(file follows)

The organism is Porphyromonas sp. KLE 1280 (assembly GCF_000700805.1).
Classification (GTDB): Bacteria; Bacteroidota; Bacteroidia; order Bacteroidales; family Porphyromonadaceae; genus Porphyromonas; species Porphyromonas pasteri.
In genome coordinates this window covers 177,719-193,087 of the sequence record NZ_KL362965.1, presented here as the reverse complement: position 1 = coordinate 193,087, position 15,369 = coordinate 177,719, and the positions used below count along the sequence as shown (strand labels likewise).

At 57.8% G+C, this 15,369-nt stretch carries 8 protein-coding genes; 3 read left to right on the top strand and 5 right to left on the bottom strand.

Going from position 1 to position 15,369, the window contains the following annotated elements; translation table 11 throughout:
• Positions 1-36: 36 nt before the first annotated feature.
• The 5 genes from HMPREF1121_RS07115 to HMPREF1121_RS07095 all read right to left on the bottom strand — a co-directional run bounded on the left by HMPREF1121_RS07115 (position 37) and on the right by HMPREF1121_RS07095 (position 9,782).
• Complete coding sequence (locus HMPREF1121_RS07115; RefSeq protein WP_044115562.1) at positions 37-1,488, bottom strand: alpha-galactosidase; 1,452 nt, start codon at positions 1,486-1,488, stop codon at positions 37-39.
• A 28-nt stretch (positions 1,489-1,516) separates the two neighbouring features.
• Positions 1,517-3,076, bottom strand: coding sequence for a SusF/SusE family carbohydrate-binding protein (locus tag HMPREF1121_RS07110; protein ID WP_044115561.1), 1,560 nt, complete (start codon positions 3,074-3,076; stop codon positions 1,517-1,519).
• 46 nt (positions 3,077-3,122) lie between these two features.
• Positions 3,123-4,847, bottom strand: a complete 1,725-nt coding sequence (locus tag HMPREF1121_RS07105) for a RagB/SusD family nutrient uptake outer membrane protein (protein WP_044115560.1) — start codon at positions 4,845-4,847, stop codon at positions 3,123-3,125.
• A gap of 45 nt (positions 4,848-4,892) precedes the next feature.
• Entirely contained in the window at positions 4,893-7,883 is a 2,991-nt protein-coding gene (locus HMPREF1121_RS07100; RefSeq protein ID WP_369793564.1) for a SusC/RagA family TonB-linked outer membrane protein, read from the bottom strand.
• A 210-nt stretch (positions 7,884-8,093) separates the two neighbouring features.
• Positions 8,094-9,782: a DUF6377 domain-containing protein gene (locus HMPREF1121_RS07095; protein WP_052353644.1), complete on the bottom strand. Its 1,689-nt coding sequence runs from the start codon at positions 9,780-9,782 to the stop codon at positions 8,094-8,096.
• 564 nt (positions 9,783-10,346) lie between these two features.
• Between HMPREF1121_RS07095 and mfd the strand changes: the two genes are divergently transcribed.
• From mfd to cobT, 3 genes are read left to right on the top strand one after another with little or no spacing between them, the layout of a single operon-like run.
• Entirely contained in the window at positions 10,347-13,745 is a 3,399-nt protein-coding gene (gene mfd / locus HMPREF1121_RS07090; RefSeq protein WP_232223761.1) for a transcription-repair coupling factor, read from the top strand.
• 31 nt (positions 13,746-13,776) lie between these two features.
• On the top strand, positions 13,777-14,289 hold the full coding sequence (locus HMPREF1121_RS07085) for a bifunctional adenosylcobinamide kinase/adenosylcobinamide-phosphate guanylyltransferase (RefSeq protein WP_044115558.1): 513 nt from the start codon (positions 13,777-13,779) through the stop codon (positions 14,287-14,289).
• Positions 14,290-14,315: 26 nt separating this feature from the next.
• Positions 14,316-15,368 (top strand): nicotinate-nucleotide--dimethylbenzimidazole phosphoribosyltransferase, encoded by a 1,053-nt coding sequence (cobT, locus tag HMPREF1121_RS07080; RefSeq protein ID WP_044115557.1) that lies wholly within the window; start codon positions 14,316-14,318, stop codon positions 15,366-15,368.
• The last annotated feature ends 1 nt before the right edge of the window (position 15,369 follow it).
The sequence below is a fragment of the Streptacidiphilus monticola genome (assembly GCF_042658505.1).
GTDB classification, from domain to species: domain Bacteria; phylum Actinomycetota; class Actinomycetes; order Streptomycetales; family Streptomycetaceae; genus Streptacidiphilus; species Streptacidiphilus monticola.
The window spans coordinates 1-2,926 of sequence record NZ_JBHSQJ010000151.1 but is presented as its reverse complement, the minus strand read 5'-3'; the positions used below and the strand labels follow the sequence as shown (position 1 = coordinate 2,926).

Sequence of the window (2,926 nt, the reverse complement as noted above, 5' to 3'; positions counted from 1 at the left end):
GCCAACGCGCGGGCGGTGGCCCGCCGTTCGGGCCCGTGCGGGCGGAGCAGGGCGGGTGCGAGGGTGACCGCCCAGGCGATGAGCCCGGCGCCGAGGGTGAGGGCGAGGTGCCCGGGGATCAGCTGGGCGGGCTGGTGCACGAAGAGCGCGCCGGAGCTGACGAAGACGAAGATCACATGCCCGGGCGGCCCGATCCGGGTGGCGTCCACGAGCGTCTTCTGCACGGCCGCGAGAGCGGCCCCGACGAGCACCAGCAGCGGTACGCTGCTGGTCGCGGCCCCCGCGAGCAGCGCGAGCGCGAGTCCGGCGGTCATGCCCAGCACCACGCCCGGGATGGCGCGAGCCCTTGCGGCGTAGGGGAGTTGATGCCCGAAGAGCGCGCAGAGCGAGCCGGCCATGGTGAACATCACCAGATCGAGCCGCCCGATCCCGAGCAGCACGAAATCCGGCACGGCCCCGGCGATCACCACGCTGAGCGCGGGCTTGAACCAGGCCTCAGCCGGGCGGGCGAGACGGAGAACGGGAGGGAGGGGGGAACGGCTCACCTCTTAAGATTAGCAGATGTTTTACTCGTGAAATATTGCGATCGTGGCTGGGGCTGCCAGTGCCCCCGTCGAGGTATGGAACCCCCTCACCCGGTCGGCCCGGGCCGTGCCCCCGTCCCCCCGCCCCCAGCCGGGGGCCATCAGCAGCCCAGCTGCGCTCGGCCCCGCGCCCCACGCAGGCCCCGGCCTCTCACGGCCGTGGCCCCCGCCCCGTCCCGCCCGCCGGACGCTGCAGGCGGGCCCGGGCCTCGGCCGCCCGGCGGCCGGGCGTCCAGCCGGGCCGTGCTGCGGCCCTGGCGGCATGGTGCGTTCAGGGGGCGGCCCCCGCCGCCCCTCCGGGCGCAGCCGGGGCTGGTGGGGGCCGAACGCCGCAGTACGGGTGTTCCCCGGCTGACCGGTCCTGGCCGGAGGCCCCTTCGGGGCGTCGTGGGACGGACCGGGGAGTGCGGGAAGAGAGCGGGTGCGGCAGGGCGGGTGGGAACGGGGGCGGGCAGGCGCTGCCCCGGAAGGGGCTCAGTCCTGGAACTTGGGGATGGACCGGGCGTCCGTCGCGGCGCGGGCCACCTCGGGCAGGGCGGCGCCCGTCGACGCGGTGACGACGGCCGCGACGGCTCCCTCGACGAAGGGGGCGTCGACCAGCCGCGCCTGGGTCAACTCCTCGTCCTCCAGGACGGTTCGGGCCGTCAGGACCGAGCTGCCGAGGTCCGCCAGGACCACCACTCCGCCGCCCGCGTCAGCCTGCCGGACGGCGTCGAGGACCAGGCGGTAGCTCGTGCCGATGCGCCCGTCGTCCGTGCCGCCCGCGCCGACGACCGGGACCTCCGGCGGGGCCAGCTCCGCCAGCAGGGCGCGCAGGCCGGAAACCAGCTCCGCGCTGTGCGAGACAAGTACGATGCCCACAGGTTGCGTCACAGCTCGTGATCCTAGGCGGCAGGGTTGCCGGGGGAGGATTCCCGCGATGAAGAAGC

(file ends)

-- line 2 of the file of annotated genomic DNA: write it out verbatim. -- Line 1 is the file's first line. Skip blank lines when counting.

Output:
Classification (GTDB): Bacteria; Bacteroidota; Bacteroidia; order Bacteroidales; family Porphyromonadaceae; genus Porphyromonas; species Porphyromonas pasteri.